Researchers at Cern in Switzerland have tested a novel way to find out if antimatter is the source of a force termed "antigravity". Antimatter particles are the "mirror image" of normal matter, but with opposite electric charge.
How antimatter responds to gravity remains a mystery, however; it may "fall up" rather than down.
Now researchers reporting in Nature Communications have made strides toward finally resolving that notion. Antimatter presents one of the biggest mysteries in physics, in that equal amounts of matter and antimatter should have been created at the Universe's beginning.
Yet when the two meet, they destroy each other in what is called annihilation, turning into pure light. Why the Universe we see today is made overwhelmingly of matter, with only tiny amounts of antimatter, has prompted a number of studies to try to find some difference between the two.
Tests at Cern's LHCb experiment and elsewhere, for example, have been looking for evidence that exotic particles decay more often into matter than antimatter.
Last week, the LHCb team reported a slight difference in the decay of particles called Bs mesons - but still not nearly enough to explain the matter mystery.
One significant difference between the two may be the way they interact with gravity - antimatter may be repelled by matter, rather than attracted to it.
But it is a difference that no one has been able to test - until the advent of Cern's Alpha experiment. It's the first time that anyone has even been able to talk about doing this”, says Jeffrey Hangst, Alpha experiment spokesperson.
There are many compelling experimental and theoretical arguments that suggest that the gravitational mass of antimatter cannot differ from the gravitational or inertial mass of normal matter, that is, that the weak equivalence principle holds. For instance, one such argument comes from the absence of anomalies in Eötvös experiments conducted with differing atoms; the differing number of virtual particle–antiparticle pairs in such atoms might have caused gravitational anomalies to occur. However, all of these arguments are indirect and are not universally accepted. They rely on assumptions about the gravitational interactions of virtual antimatter, on postulates such as CPT invariance, or on other theoretical premises.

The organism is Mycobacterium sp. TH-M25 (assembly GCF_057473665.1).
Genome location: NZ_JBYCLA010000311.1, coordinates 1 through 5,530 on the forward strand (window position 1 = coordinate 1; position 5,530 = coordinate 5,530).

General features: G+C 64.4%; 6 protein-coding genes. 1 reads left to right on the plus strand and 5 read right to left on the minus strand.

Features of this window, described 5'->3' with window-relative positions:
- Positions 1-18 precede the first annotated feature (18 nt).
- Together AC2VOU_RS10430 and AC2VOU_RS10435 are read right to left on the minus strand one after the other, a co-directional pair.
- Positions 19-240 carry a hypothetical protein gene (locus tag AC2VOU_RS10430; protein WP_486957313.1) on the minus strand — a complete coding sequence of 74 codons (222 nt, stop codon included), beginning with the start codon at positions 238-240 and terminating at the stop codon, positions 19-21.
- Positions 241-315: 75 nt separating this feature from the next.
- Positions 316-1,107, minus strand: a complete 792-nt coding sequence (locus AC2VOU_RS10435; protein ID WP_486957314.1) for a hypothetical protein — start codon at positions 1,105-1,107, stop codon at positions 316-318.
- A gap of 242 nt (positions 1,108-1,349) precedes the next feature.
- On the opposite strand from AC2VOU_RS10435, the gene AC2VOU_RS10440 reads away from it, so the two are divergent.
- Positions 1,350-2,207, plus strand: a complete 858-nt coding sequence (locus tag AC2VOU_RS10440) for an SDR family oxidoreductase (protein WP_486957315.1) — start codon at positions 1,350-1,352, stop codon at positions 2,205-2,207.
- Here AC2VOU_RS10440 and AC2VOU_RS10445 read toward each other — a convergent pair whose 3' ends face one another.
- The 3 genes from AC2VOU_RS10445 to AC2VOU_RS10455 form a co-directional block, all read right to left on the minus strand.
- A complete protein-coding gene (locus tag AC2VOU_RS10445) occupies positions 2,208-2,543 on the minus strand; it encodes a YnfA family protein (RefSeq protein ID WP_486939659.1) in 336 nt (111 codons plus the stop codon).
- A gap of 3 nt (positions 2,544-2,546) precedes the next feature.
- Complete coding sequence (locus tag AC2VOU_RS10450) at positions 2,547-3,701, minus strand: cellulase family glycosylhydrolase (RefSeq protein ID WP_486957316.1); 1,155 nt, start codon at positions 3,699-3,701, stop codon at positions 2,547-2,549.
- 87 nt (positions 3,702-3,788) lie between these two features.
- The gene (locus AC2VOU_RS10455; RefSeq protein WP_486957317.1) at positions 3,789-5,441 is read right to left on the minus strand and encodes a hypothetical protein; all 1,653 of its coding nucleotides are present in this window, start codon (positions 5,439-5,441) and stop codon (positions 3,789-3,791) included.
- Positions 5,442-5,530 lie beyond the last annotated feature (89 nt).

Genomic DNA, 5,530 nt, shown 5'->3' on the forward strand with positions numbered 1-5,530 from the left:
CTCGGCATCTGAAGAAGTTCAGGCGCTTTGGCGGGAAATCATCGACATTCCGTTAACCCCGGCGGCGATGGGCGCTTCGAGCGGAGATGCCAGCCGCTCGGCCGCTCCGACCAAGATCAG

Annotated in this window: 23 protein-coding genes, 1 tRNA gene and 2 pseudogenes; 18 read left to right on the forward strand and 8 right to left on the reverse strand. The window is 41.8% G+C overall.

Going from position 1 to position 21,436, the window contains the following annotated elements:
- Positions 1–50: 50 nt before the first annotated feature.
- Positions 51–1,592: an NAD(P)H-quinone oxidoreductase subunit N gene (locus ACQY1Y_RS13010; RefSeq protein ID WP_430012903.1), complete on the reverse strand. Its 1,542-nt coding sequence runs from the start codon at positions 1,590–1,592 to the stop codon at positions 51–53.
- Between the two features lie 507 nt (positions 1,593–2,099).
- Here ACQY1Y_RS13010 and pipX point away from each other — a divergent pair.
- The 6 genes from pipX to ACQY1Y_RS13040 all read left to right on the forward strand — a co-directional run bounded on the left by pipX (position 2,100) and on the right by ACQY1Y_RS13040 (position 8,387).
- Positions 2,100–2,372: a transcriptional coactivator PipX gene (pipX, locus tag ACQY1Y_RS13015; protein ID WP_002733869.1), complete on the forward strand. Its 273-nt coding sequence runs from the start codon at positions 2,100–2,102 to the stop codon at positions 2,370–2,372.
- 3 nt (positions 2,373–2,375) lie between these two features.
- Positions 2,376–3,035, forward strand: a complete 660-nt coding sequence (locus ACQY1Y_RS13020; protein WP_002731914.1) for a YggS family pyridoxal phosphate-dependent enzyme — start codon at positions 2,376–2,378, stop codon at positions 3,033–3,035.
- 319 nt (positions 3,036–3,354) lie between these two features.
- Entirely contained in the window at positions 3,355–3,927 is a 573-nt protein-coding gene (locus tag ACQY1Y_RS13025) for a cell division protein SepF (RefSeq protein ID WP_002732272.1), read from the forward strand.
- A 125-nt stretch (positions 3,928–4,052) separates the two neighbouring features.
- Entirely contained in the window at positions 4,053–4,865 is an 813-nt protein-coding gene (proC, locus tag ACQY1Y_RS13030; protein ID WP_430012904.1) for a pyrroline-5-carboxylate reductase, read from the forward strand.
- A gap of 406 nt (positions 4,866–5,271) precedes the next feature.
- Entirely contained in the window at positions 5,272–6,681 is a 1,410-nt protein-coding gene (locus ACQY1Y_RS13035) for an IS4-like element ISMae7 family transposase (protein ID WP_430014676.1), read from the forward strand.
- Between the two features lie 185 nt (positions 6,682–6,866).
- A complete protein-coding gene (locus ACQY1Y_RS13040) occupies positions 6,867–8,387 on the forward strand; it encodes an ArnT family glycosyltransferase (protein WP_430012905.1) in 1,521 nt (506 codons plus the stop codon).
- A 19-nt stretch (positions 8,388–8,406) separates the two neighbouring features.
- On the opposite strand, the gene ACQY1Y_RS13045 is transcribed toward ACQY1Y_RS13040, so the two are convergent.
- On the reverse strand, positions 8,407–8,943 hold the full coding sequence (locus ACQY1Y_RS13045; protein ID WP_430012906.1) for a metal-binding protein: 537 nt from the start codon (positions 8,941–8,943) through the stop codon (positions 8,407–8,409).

Although these arguments may well be correct, in a world in which physicists have only recently discovered that we cannot account for most of the matter and energy in the universe, it would be presumptuous to categorically assert that the gravitational mass of antimatter necessarily equals its inertial mass.
Moreover, the baryogenesis problem suggests that our understanding of antimatter is incomplete; gravitational asymmetries have been proposed as an explanation.
There have not yet been any direct, free-fall or gravitational balance, tests of the gravitational interactions of observable matter and antimatter. Direct gravitational experiments with non-neutral antimatter, for example, isolated positrons or antiprotons, are exceedingly difficult because the electrical forces overwhelm the gravitational forces. Employing neutral antihydrogen or positronium eliminates this complication. The AEGIS project at CERN was formed to conduct direct experimental tests of gravity on antihydrogen, and is now in its final construction phase. A second experiment, GBAR, has recently been approved at CERN, and a third experiment was proposed at Fermilab.